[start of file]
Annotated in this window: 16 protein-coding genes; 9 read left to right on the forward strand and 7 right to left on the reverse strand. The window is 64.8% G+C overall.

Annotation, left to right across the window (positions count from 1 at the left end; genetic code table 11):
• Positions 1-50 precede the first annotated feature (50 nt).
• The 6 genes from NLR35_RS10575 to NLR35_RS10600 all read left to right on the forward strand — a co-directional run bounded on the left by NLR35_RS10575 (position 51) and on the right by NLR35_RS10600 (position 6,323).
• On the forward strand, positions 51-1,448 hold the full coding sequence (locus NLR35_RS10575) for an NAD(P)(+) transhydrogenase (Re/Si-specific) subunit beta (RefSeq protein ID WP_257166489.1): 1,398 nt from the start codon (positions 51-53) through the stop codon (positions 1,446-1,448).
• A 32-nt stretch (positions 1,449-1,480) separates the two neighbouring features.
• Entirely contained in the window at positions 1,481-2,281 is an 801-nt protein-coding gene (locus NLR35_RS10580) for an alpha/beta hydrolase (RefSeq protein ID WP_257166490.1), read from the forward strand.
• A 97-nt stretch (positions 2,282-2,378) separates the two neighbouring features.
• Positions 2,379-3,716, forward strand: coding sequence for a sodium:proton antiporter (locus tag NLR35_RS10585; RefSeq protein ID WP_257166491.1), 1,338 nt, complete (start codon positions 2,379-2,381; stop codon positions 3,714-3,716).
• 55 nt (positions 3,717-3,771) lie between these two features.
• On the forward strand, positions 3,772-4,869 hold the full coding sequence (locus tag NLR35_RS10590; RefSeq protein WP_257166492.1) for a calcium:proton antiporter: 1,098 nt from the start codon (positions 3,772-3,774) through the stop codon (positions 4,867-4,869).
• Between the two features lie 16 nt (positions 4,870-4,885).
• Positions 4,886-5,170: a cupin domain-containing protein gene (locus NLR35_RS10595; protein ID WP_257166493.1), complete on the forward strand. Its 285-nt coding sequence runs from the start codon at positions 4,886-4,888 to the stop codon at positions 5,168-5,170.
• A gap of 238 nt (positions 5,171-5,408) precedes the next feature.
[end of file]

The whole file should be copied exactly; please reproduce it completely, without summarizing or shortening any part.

Annotated in this window: 16 protein-coding genes; 9 read left to right on the forward strand and 7 right to left on the reverse strand. The window is 64.8% G+C overall.

Annotation, left to right across the window (positions count from 1 at the left end; genetic code table 11):
• Positions 1-50 precede the first annotated feature (50 nt).
• The 6 genes from NLR35_RS10575 to NLR35_RS10600 all read left to right on the forward strand — a co-directional run bounded on the left by NLR35_RS10575 (position 51) and on the right by NLR35_RS10600 (position 6,323).
• On the forward strand, positions 51-1,448 hold the full coding sequence (locus NLR35_RS10575) for an NAD(P)(+) transhydrogenase (Re/Si-specific) subunit beta (RefSeq protein ID WP_257166489.1): 1,398 nt from the start codon (positions 51-53) through the stop codon (positions 1,446-1,448).
• A 32-nt stretch (positions 1,449-1,480) separates the two neighbouring features.
• Entirely contained in the window at positions 1,481-2,281 is an 801-nt protein-coding gene (locus NLR35_RS10580) for an alpha/beta hydrolase (RefSeq protein ID WP_257166490.1), read from the forward strand.
• A 97-nt stretch (positions 2,282-2,378) separates the two neighbouring features.
• Positions 2,379-3,716, forward strand: coding sequence for a sodium:proton antiporter (locus tag NLR35_RS10585; RefSeq protein ID WP_257166491.1), 1,338 nt, complete (start codon positions 2,379-2,381; stop codon positions 3,714-3,716).
• 55 nt (positions 3,717-3,771) lie between these two features.
• On the forward strand, positions 3,772-4,869 hold the full coding sequence (locus tag NLR35_RS10590; RefSeq protein WP_257166492.1) for a calcium:proton antiporter: 1,098 nt from the start codon (positions 3,772-3,774) through the stop codon (positions 4,867-4,869).
• Between the two features lie 16 nt (positions 4,870-4,885).
• Positions 4,886-5,170: a cupin domain-containing protein gene (locus NLR35_RS10595; protein ID WP_257166493.1), complete on the forward strand. Its 285-nt coding sequence runs from the start codon at positions 4,886-4,888 to the stop codon at positions 5,168-5,170.
• A gap of 238 nt (positions 5,171-5,408) precedes the next feature.